Dr Jacqueline Savard1,2,3, Ms Chriselle Hickerton4,5, Professor Brenda Wilson6, Professor Sylvia Metcalfe4,5, Ms Bronwyn Terrill3,7,8, Associate Professor Clara Gaff9, Associate Professor Kathleen Gray5, Dr Anna Middleton10, Associate Professor Ainsley Newson2
1Deakin University, Geelong , Australia, 2The University of Sydney, Sydney, Australia, 3Garvan Institute of Medical Research, Sydney, Australia, 4Murdoch Children’s Research Institute , Melbourne , Australia , 5The University of Melbourne, Melbourne, Australia , 6The University of Ottawa, Ottawa, Canada, 7The University of New South Wales, Sydney , Australia , 8Genome.One , Sydney , Australia , 9Melbourne Genomics Health Alliance , Melbourne, Australia , 10Society and Ethics Research, Connecting Science, Welcome Genome Campus, Cambridge, United Kingdom
Personal genomic testing (PGT) for multiple purposes is marketed to ostensibly healthy people. Interest in these tests has significantly expanded in recent years. In turn, access to tests and the reported results to consumers are blurring boundaries between medical, ‘wellness’ and ‘recreational’ genomic testing.
As part of our Genioz project, in 2017 we conducted nine public deliberative workshops Australia-wide, involving 129 participants with (n=23) and without (n=106) experience of testing. We aimed to explore non-expert perspectives on PGT. Drawing on earlier survey and interview data, we selected three categories of testing for exploration: ancestry (n=61), wellness (n=34), and children’s health and aptitudes (n=34).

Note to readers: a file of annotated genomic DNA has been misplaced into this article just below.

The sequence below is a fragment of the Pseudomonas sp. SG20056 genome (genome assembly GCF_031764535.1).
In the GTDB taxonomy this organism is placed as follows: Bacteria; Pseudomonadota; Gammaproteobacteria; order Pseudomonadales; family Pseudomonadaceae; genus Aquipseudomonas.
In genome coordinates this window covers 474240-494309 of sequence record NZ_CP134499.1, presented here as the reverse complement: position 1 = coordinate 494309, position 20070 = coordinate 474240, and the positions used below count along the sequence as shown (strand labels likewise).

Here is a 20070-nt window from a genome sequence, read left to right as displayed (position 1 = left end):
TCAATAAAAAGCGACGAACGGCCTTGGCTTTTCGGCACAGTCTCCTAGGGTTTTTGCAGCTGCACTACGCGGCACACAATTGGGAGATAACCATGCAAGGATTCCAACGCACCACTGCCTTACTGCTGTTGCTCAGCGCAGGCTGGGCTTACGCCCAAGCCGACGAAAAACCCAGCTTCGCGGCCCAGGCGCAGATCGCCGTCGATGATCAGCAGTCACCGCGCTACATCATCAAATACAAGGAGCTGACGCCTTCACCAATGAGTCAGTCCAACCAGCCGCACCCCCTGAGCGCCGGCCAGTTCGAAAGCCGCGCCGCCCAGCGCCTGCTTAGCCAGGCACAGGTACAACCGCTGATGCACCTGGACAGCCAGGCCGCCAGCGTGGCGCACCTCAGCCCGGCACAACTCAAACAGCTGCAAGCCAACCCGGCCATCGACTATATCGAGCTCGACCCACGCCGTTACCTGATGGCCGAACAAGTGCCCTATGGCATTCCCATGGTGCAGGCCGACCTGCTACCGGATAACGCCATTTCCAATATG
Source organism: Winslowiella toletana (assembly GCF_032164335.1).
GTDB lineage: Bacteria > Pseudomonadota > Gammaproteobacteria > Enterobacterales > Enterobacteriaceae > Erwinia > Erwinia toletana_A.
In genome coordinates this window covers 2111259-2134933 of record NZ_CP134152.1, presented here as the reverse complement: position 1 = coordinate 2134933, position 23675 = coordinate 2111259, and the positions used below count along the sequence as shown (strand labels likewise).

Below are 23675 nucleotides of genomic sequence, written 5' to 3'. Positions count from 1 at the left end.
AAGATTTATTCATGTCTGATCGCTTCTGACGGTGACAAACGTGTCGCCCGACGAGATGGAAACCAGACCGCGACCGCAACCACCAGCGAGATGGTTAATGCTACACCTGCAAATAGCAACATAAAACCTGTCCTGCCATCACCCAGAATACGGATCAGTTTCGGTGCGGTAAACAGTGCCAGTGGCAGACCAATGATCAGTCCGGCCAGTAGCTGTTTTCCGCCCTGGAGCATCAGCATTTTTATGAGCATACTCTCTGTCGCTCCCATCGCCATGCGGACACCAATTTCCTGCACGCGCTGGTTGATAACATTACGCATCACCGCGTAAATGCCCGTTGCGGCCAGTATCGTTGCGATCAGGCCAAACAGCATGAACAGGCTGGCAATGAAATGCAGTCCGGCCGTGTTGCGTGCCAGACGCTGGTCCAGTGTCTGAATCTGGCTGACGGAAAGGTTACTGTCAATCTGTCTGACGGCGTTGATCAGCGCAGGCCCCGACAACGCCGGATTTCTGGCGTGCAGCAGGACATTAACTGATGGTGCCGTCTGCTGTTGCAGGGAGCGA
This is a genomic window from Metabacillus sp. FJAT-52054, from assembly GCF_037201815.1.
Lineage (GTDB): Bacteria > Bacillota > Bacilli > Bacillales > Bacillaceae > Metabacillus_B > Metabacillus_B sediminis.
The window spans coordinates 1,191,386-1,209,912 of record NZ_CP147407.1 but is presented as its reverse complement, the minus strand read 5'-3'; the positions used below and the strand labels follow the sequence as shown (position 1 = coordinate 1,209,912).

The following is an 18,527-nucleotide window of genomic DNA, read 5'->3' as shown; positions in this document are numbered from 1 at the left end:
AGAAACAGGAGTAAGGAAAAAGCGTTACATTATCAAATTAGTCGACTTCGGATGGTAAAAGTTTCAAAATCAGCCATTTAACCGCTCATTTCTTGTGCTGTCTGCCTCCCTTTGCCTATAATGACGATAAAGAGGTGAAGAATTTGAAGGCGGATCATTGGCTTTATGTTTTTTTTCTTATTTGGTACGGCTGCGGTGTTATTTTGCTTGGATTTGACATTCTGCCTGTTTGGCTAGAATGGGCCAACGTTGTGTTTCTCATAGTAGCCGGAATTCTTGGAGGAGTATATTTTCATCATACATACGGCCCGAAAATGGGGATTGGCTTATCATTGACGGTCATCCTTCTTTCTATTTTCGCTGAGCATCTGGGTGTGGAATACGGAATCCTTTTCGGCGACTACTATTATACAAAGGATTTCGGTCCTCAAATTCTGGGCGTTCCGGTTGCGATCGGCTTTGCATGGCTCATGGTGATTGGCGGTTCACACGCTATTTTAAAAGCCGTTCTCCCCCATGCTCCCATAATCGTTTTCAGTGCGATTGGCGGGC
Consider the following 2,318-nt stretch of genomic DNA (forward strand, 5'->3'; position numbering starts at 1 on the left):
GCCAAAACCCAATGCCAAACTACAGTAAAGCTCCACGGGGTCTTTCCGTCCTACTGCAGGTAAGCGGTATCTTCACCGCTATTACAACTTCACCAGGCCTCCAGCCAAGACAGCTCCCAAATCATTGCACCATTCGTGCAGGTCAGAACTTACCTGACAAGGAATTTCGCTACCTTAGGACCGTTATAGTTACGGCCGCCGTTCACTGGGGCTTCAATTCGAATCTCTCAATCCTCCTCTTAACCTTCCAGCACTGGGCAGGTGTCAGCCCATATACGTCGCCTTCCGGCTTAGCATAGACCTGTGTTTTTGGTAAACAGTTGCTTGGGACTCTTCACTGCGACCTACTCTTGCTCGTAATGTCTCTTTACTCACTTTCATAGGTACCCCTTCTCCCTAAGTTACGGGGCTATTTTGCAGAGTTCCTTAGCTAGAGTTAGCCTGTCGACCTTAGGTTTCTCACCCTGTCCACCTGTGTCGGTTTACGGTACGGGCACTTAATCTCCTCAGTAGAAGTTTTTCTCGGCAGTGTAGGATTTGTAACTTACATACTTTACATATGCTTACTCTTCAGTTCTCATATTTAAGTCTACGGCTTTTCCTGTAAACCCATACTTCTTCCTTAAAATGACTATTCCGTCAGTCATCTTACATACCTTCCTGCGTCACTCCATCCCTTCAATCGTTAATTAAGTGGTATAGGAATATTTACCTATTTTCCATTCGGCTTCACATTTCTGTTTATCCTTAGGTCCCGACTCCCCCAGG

Four stepwise, neutrally-framed information sets pertaining to key scientific and ethical issues in PGT, were presented with time for facilitated discussion over a 2.5hr period. Data were captured using a mixed methods approach. We report the results of: tracker questions from 5 time points in the workshops (including baseline); participant attitudes regarding information consumers should know about PGT; and a thematic analysis of discussions and written responses by participants.
Tracker question data during the workshops indicate that participants became less comfortable with, and more thoughtful about, pursuing testing. Discussions and written responses reflected this change, with participants identifying ethically complex issues (about consent, family communication and privacy) that aligned with information they rated as important to know when considering PGT.
This relatively brief deliberative methodology highlights a useful public engagement strategy focusing on the ethics of new technologies. This research and its findings demonstrate that bioethics need not be left behind in conversations around emerging issues in health care and research. Instead it can inform discussions across different stakeholder groups, contribute to policy and aid the development of relevant resources for other non-expert users, so they can critically reflect on their choices around new genomic technologies.
Dr. Jacqueline Savard is a lecturer in health ethics and professionalism at Deakin University. Her research interests include the ethics of new genomic technologies, how genetic information is used in daily life and how these evolving ideas can be communicated and engaged with the public.